Businesses

Tax responsibility

Transient lodging providers and transient lodging intermediaries must collect and remit the tax. Under the law, whoever collects payment for occupancy of the transient lodging ("transient lodging tax collector") is responsible for collecting and remitting the tax.

    A person who furnishes temporary or short-term lodging is considered a transient lodging provider. A transient lodging intermediary is a person other than a provider who facilitates the retail sale of transient lodging and:

    • Charges for occupancy of the transient lodging; or
    • Collects consideration charge​d for occupancy of the transient lodging; or 
    • Receives a fee or commission and requires the transient lodging provider to use a specified third party to collect the consideration charged for occupancy of the transient lodging.

    Transient lodging intermediaries include, but are not limited to:

    • Online travel companies.
    • Travel agents.
    • Tour outfitter companies.
    Transient lodging includes:
    • Hotels and motels. 
    • Bed and breakfast facilities. 
    • Spaces used for RV parking or erecting a tent during periods of human occupancy. 
    • Resorts and inns. 
    • Lodges and guest ranches. 
    • Cabins. 
    • Condominiums. 
    • Apartments and duplexes. 
    • Houses.
    • Any other dwelling unit, or portion of a dwelling unit, used for temporary stays.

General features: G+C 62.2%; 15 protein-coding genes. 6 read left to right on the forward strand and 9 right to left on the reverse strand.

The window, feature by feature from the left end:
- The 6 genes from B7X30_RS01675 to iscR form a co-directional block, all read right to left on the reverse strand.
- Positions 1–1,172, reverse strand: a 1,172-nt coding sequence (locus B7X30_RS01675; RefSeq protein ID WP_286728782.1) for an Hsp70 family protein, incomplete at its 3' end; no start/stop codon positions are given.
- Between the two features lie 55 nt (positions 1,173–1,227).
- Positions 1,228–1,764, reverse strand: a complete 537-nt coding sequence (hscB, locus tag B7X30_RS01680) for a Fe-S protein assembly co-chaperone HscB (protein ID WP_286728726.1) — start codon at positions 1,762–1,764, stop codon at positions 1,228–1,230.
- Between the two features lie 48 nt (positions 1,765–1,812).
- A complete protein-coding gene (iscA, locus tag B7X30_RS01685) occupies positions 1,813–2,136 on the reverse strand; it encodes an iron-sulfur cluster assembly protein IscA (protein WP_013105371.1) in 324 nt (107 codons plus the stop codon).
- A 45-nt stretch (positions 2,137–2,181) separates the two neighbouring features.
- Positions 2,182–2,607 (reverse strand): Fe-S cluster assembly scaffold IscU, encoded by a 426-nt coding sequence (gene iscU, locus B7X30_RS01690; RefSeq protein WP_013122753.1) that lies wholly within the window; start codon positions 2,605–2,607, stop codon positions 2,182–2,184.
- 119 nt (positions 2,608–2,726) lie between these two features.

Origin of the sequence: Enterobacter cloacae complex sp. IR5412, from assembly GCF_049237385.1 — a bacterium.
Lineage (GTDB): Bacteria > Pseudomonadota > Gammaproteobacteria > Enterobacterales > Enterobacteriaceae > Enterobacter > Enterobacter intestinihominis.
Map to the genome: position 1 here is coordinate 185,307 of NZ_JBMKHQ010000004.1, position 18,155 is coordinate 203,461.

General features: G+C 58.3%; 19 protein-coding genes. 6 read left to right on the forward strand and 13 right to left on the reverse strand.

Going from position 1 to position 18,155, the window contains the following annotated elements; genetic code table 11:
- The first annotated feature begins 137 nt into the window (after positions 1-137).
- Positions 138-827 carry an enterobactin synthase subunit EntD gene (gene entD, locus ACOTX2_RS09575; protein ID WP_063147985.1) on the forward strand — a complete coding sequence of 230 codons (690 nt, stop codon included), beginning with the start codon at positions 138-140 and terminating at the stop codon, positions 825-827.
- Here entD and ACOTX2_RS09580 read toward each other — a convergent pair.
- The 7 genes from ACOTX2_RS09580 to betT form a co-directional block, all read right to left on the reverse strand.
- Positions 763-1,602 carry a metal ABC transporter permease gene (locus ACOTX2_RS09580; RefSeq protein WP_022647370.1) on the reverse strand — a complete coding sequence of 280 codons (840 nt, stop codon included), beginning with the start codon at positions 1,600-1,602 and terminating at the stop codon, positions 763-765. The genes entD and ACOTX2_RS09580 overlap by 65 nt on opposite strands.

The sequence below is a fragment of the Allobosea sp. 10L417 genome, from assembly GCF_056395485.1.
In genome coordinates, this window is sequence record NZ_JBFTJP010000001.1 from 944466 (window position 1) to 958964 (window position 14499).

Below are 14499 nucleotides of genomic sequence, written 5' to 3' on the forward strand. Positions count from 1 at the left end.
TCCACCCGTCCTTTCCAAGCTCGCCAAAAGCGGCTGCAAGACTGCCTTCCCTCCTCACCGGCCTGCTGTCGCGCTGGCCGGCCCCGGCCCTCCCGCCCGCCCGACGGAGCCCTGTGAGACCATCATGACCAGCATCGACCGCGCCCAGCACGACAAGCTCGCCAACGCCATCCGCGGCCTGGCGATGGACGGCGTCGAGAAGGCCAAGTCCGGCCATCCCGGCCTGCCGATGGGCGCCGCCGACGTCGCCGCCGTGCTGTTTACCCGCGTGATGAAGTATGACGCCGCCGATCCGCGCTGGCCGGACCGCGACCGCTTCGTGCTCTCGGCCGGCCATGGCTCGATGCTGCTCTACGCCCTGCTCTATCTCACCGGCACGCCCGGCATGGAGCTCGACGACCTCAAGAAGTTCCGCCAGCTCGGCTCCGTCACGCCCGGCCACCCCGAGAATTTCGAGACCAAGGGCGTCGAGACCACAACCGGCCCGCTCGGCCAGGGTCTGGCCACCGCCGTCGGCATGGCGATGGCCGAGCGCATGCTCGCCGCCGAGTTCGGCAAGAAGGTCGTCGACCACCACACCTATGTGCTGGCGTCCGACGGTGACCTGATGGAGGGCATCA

Returns and p​ayments

    If you collect payment from lodging customers for stays fewer than 30 consecutive nights, you're responsible for collecting and remitting the tax and filing a return quarterly. Read the filing instructions to see what you'll need to file and pay online.

    The tax rate is based on the date of payment:

    Payment date
    Tax rate
    Before July 1, 2016
    1%
    On or after July 1, 2016
    1.8%
    On or after July 1, 2020
    1.5%

    The law allows you to withhold 5 percent of the state lodging taxes you collect to cover your costs for record keeping, reporting, and collecting the tax.

    Returns and payments are due on or before the last day of the month following the end of each calendar quarter. You must file a return even if you don’t collect any taxes during the reporting period.​

    ​Quarterly filing due dates
    Quarter Quarter ending date
    Due date
    1st — Jan-Feb-Mar March 31 April 30
    2nd — Apr-May-Jun June 30 July 31
    3rd — Jul-Aug-Sep September 30 October 31
    4th — Oct-Nov-Dec December 31
    January 31
    If due date is a weekend or holiday, the return is due the next business day. ​
    There is a 5 percent penalty if you don't pay by the due date. A 20 percent penalty is charged if you don't file a return within 30 days of the due date. Interest is added to any unpaid tax and calculated from the time the tax becomes due. Additional penalties may be charged if you don't file a return within 60 days of the due date. 

    Additional service fees ​and charges

    If a separate fee is charged for a service and the service is not optional, or if the value of a service is included in the standard lodging rate, the amount allocated to the service is subject to the state lodging tax. Examples of fees for non-optional services include, but are not limited to: cleaning service fees, pet charges, fee for providing an extra bed, service fees and processing fees. Examples of services that are included in the standard lodging rate include, but are not limited to: free breakfast and free transportation to the airport.